When I was asked to coordinate Saddle Up for Autism this summer, I immediately felt overwhelming excitement and nerves simultaneously. For those of you who don’t know, the American Autism Association’s Saddle Up for Autism program is an 8-10 week program in Miami, Florida for children with autism. The program consists of spending Saturday mornings riding horses, doing educational activities, arts or crafts, and playing games. I have always loved spending time with kids and am a huge animal lover – so you can probably assume I was thrilled at the prospect of being around horses every weekend.
Before the program started in May, I thought one of my biggest challenges would be consistently engaging a unique group of children week after week. If I have learned one thing from my time at the American Autism Association, it is that every person on the autism spectrum presents differently. I was worried I wouldn’t be able to create activities that they would all enjoy and want to participate in. The funny thing about this was what worried me in the beginning easily became my favorite part of the program by the end. I loved learning about each of the children and their interests. Camila wanted to be covered in paint; Madison always drew something incredible; Adrian constantly crawled into the hammock or tried to sneak a gummy snack out of the cooler; Nico loved to splash in the puddles; Viri was always trying to snuggle with a ranch dog or cat; Liam wanted to play with the ball; and Chris spread sunshine everywhere he went with his contagious smile. When you put all these children together, you can see that there is no one-way to define an individual with autism. It was a pleasure getting to know each of them as the amazing individuals that they are.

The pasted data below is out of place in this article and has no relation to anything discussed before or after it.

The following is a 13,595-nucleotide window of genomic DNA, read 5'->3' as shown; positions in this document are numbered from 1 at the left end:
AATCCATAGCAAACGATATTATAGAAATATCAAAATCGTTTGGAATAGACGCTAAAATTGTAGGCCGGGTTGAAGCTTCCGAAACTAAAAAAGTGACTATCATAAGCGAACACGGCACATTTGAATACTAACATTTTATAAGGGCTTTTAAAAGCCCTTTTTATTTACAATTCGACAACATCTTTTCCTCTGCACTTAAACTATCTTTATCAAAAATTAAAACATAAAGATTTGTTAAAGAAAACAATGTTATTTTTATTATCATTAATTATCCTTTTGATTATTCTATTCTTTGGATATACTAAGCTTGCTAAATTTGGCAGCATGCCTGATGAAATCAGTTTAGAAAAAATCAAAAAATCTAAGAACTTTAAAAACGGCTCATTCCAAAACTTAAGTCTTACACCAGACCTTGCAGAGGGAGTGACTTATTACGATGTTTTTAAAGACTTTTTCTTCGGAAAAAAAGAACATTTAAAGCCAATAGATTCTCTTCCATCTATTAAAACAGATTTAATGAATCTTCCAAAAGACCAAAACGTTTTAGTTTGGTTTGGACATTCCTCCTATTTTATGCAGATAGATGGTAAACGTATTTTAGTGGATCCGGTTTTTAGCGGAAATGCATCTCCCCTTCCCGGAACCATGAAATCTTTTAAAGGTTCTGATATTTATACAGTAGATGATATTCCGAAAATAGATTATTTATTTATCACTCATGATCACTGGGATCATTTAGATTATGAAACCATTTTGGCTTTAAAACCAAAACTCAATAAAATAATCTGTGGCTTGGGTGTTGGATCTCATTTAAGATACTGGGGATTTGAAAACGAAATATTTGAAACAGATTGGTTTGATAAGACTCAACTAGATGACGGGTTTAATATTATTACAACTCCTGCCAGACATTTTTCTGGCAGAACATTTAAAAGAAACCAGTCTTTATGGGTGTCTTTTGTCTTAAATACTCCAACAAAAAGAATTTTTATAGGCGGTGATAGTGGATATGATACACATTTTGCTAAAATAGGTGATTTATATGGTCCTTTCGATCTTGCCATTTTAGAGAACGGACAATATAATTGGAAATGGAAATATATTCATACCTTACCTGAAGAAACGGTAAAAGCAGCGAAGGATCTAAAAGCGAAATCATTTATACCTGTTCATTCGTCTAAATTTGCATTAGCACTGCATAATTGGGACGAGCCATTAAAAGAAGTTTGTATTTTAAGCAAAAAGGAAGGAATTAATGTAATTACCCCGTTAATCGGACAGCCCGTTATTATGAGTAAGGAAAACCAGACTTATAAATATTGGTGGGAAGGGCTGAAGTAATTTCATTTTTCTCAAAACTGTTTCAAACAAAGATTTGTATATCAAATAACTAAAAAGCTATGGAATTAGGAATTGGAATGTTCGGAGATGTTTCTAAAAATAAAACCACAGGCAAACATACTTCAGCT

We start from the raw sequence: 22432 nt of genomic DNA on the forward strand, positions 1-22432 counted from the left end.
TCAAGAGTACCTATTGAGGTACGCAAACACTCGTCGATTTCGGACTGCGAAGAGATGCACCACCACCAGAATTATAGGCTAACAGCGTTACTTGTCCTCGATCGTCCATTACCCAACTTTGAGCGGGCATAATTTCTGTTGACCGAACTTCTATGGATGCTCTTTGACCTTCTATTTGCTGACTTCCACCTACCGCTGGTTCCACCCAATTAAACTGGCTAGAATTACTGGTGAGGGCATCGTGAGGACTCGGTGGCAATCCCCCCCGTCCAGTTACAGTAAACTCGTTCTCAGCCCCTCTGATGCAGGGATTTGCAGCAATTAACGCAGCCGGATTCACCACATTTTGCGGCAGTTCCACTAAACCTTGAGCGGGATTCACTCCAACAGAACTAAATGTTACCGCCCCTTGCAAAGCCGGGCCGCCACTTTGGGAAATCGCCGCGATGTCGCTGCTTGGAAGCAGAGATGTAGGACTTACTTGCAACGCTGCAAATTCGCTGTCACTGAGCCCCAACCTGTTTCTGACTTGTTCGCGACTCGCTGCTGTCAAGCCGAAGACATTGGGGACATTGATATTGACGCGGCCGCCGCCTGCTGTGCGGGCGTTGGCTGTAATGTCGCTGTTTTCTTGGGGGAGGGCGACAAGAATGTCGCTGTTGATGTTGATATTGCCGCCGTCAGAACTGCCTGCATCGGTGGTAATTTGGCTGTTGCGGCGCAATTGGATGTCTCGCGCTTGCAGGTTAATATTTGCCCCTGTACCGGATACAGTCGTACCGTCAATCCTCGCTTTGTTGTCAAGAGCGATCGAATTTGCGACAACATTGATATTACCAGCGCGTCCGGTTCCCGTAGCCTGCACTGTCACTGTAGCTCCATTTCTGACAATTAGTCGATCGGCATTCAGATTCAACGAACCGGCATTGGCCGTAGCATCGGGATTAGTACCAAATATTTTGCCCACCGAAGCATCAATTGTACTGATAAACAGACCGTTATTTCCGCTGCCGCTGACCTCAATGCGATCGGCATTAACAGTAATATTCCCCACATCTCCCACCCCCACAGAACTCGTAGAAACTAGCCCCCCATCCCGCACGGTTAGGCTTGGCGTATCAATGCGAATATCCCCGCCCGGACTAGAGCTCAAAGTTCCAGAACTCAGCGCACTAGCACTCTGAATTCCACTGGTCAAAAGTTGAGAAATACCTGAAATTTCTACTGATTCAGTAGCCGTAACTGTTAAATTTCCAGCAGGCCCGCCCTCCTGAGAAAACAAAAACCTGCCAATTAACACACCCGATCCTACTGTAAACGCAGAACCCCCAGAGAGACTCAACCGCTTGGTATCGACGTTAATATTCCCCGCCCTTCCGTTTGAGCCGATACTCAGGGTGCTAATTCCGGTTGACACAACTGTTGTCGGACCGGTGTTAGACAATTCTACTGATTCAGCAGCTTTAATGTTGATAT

Of course, it wasn’t all sunshine and rainbows. There were certain things that served as a challenge, but I learned to adapt quickly. I’ll be the first to admit that I would have activities planned down to the t that never actually panned out. I would try to get the children to engage in certain activities but, as most children are, they were easily distracted and much more interested in their own ventures. The large, open spaces of El Paso Ranch added to this difficulty, as the children yearned to run throughout the ranch to interact with the variety of animals. It was a learning experience for me, but one that I genuinely enjoyed being a part of. Working with this group of children gave me such a great perspective, and for that, I am very grateful.
I also can’t write this without mentioning their experience with the horses. The sheer excitement that crossed their faces when they get on the horse every week is indescribable. On the first day, I wondered if we would struggle with some of them not wanting to get on, especially as most had little experience with horses. Yet, every single child jumped on with minimal encouragement. Despite some children with autism having their daily struggles with sensory processing, there were no hesitations involving the horses; it was incredible to see how willing and happy they were to ride. I would often hear, “Is it my turn yet? I want to go on the horse!” loudly exclaimed, or a more succinct, “Horse, horse!” It was in those moments that I would revel in the fact that these children were getting the opportunity to connect with an animal and their peers that they wouldn’t have had without the Saddle Up for Autism program.
I would like to say a huge thank you to Carlos and the team at El Paso Ranch, who makes this program a possibility. Carlos’ dedication to helping children with autism is admirable. Also, I would like to thank all the volunteers who gave their time on the weekend to help out – I greatly appreciated each and every one of you.